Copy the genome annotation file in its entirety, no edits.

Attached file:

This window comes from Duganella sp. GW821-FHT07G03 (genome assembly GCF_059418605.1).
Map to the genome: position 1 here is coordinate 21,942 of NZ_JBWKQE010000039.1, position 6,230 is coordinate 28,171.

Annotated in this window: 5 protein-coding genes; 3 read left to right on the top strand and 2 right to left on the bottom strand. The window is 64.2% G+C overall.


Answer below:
This window comes from Duganella sp. GW821-FHT07G03 (genome assembly GCF_059418605.1).
Map to the genome: position 1 here is coordinate 21,942 of NZ_JBWKQE010000039.1, position 6,230 is coordinate 28,171.

Annotated in this window: 5 protein-coding genes; 3 read left to right on the top strand and 2 right to left on the bottom strand. The window is 64.2% G+C overall.